Sleep, Communication and teamwork

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Trainingkickstarter - Performance with heart and brain
Sleep, Communication and teamwork
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Sleep, Communication and Team Work in Ocean Racing

This blog is the written manuscript for a special edition podcast for the Round Zealand Sailing Week, commencing from June 10th to 18th 2023

Ocean Racing can be fun, challenging and a great way to train and sharpen skills at sea while participating in a competition governed by gentleman rules. Sailing into the night days in a row however, ocean racing usually takes its toll on every participant. Tiredness sets in.

Commands tend to be shorter, and less precise and perhaps lacking the required patience to ensure everyone feels appreciated for their effort. As one long distance race sailor put it, “you haven’t felt tiredness until you’ve seen the come up over the horizon.

No matter if you’re the leader of the pack finishing in 36 hours or less or you’re in the rest of the field where finishing is the main challenge spending up to 72 hours crossing the finish line, everybody will experience the effects of both acute and accumulated sleep loss. This affects your cognitive level of functioning and affect the mood and the ease at which you and your team can stay motivated and keep performing through aversity.

My Name is Robert Benjamin Andersen, I’m a psychologist for 18 years and in charge of the Sleep Clinic at the private hospital Aleris Psychology Department in Copenhagen.

In this podcast I will speak on how to understand and deal with sleep loss and strategies to counter act the negative effects. I will address how the skipper can focus on being the role model and help guide the crew’s attention and keeping motivation and spirits high.

Sleep:

From a behavioral point of view, sleep can be described as a state where the person is quiet, unresponsive to the surrounding environment, typically laying down and being able to reverse this state to full alertness within seconds or at the minimum minutes.

Sleep is governed by our circadian rhythm with a wake period for odd 16 hours and a sleep period for 8 hours. The body autonomous nervous system awakens round 4 a.m. starting to produce alertness with wakefulness starting from 6 a.m. to 10 pm.

This also means that the body will be at its lowest point 4. a.m. and it’s a know fact that most traffic accidents happen between 4 and 6 in the morning. Timing of sleep and wake may differ depending on being a lark rising early and going early to bed or being an owl staying up late into the night and preferring to rise late.

Feeling sleepy is a response to the circadian rhythm releasing melatonin and ceasing releasing high levels of cortisol in the evening. This is reversed in the morning where cortisol levels rising driving arousal and attention for the coming day.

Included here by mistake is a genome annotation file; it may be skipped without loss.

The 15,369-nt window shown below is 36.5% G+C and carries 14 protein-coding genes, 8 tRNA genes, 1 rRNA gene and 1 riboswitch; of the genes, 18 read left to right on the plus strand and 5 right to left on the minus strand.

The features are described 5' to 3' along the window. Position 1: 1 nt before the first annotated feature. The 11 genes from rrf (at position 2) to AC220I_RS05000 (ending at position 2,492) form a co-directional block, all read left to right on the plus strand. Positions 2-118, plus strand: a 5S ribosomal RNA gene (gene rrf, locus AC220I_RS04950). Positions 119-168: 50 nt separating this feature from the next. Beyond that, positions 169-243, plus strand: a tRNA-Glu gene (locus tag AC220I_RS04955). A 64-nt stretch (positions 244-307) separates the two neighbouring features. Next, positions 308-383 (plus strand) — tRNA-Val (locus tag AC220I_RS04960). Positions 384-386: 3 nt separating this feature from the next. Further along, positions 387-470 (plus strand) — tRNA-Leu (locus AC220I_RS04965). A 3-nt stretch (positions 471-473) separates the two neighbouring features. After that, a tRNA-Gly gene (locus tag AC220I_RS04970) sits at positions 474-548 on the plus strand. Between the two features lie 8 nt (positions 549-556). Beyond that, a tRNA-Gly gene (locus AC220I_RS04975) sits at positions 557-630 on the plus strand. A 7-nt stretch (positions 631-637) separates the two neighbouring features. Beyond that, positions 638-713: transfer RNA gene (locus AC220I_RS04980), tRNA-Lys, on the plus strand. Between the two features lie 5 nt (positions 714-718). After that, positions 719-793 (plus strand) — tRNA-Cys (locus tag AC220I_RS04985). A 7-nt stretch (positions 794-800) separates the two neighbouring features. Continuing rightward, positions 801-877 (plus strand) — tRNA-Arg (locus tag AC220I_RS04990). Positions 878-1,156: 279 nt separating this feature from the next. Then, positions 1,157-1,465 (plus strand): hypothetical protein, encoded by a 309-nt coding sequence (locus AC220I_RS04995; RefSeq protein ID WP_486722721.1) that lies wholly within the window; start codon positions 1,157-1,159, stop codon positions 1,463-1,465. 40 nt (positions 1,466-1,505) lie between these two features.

Tiredness is a result of time awake where several neurotoxins build up in the brain primarily in the prefrontal cortex, hampering neurotransmission and there by our alertness, response rate, ability to plan and execute actions in the correct order.

At the same time our ability to motivate ourselves and stay aware of other people’s needs, will decline as our need to sleep, pressures us towards a place where we can lay down, be quiet and disconnect from the environment for a while.

Most people will need 7-8 hours of sleep on an average basis to maintain cognitive and emotional functioning. That said many will sleep somewhat less during the week and catch up in the weekend and experience no ill effects.

15% of the population though report in various polls that they do not get sufficient sleep due to work and family responsibilities, and in my experience perhaps have some questionable habits leading to sleep curtailment where short sleep becomes the norm. This will lead to accumulated sleep loss that have similar negative effects to cognition and emotional wellbeing as acute sleep loss.

Preparing for an ocean race this is an important thing to note, and the Skipper should request that crew do their best to show up with no accumulated sleep loss or acute sleep for race day. On the day of the start of the race, if possible, the crew should sleep as long as possible so that the process of building up neurotoxins in the brain is delayed as long as possible.  

An Italian study on regatta sailors chronotype, showed that most sailors were larks. Having everybody up in the morning at the same time can be great for a day race, but when the crew is planned to work in shifts of 4 hours on/off duty it can be helpful with both larks and owls to counter the effects of prolonged wakefulness.

Getting sleep when off duty will off-set the effects of prolonged wakefulness by clearing out and recycle waste products in the brain. Planned right this could help offset the effects of prolonged wakefulness until the early morning helping when the circadian rhythm will help rising alertness again to higher levels.

For this strategy to work best, sleep cycles of at least 90 minutes should be prioritized letting the brain have a cycle of deep sleep and some REM sleep.

Keeping up performance

It’s a common know fact that best time of day for physical activity and performance is during late afternoon and early evening. In the morning our body is still building up arousal levels, and during the night arousal declines.

Another way to look at this, is to observe a relationship between arousal and performance on an X-Y plot. Yerkes Dawson model of performance assumes and inverted U relation between arousal levels and performance assuming an optimal zone of arousal for performance on a specific task.

A Skipper will prefer the crew to be alerted to upcoming tasks while executing them in a calm and coordinated manner without undue stress or sudden exaggerated behavior.

Lack of sleep though will lead to “jittery responses” and exaggerated executions and difficulty on planning the correct order of tasks. This is because the body is stressed from the lack of sleep and prefrontal cortex is not functioning optimally. The brain will need help in guiding attention and staying motivated, confident and competent.